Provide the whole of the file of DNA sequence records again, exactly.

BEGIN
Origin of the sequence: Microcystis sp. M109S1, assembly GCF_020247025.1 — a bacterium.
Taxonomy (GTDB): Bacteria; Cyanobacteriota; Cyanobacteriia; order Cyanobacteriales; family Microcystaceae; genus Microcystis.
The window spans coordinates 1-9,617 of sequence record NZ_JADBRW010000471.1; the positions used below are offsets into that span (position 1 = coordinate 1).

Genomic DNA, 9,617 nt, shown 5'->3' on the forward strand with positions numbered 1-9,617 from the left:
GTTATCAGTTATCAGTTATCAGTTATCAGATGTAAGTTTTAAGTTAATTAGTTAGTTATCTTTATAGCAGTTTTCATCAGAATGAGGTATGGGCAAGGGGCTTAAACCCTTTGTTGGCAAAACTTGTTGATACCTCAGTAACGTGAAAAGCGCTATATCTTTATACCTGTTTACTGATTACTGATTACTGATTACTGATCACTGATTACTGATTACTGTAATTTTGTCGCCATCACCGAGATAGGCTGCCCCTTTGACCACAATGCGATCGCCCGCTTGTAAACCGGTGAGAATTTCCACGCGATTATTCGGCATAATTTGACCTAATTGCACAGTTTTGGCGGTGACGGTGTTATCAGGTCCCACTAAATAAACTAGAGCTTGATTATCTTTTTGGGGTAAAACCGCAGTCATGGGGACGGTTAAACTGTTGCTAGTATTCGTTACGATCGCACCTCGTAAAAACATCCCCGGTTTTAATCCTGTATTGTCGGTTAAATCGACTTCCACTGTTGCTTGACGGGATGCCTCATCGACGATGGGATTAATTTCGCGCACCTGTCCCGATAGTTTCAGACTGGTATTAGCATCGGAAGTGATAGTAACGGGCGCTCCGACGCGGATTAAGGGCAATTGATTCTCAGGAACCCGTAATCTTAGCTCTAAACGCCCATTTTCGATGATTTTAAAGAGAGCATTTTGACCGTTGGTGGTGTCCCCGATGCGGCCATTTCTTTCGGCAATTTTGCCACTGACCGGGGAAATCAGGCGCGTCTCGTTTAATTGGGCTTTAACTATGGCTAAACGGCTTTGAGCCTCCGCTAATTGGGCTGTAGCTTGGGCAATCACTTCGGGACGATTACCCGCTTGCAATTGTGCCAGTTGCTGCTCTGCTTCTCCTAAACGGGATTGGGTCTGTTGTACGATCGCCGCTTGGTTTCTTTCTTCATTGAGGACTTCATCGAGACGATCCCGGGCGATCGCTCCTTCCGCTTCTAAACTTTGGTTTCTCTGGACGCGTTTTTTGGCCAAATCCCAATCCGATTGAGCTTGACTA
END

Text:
Origin of the sequence: Microcystis sp. M109S1, assembly GCF_020247025.1 — a bacterium.
Taxonomy (GTDB): Bacteria; Cyanobacteriota; Cyanobacteriia; order Cyanobacteriales; family Microcystaceae; genus Microcystis.
The window spans coordinates 1-9,617 of sequence record NZ_JADBRW010000471.1; the positions used below are offsets into that span (position 1 = coordinate 1).

Genomic DNA, 9,617 nt, shown 5'->3' on the forward strand with positions numbered 1-9,617 from the left:
GTTATCAGTTATCAGTTATCAGTTATCAGATGTAAGTTTTAAGTTAATTAGTTAGTTATCTTTATAGCAGTTTTCATCAGAATGAGGTATGGGCAAGGGGCTTAAACCCTTTGTTGGCAAAACTTGTTGATACCTCAGTAACGTGAAAAGCGCTATATCTTTATACCTGTTTACTGATTACTGATTACTGATTACTGATCACTGATTACTGATTACTGTAATTTTGTCGCCATCACCGAGATAGGCTGCCCCTTTGACCACAATGCGATCGCCCGCTTGTAAACCGGTGAGAATTTCCACGCGATTATTCGGCATAATTTGACCTAATTGCACAGTTTTGGCGGTGACGGTGTTATCAGGTCCCACTAAATAAACTAGAGCTTGATTATCTTTTTGGGGTAAAACCGCAGTCATGGGGACGGTTAAACTGTTGCTAGTATTCGTTACGATCGCACCTCGTAAAAACATCCCCGGTTTTAATCCTGTATTGTCGGTTAAATCGACTTCCACTGTTGCTTGACGGGATGCCTCATCGACGATGGGATTAATTTCGCGCACCTGTCCCGATAGTTTCAGACTGGTATTAGCATCGGAAGTGATAGTAACGGGCGCTCCGACGCGGATTAAGGGCAATTGATTCTCAGGAACCCGTAATCTTAGCTCTAAACGCCCATTTTCGATGATTTTAAAGAGAGCATTTTGACCGTTGGTGGTGTCCCCGATGCGGCCATTTCTTTCGGCAATTTTGCCACTGACCGGGGAAATCAGGCGCGTCTCGTTTAATTGGGCTTTAACTATGGCTAAACGGCTTTGAGCCTCCGCTAATTGGGCTGTAGCTTGGGCAATCACTTCGGGACGATTACCCGCTTGCAATTGTGCCAGTTGCTGCTCTGCTTCTCCTAAACGGGATTGGGTCTGTTGTACGATCGCCGCTTGGTTTCTTTCTTCATTGAGGACTTCATCGAGACGATCCCGGGCGATCGCTCCTTCCGCTTCTAAACTTTGGTTTCTCTGGACGCGTTTTTTGGCCAAATCCCAATCCGATTGAGCTTGACTA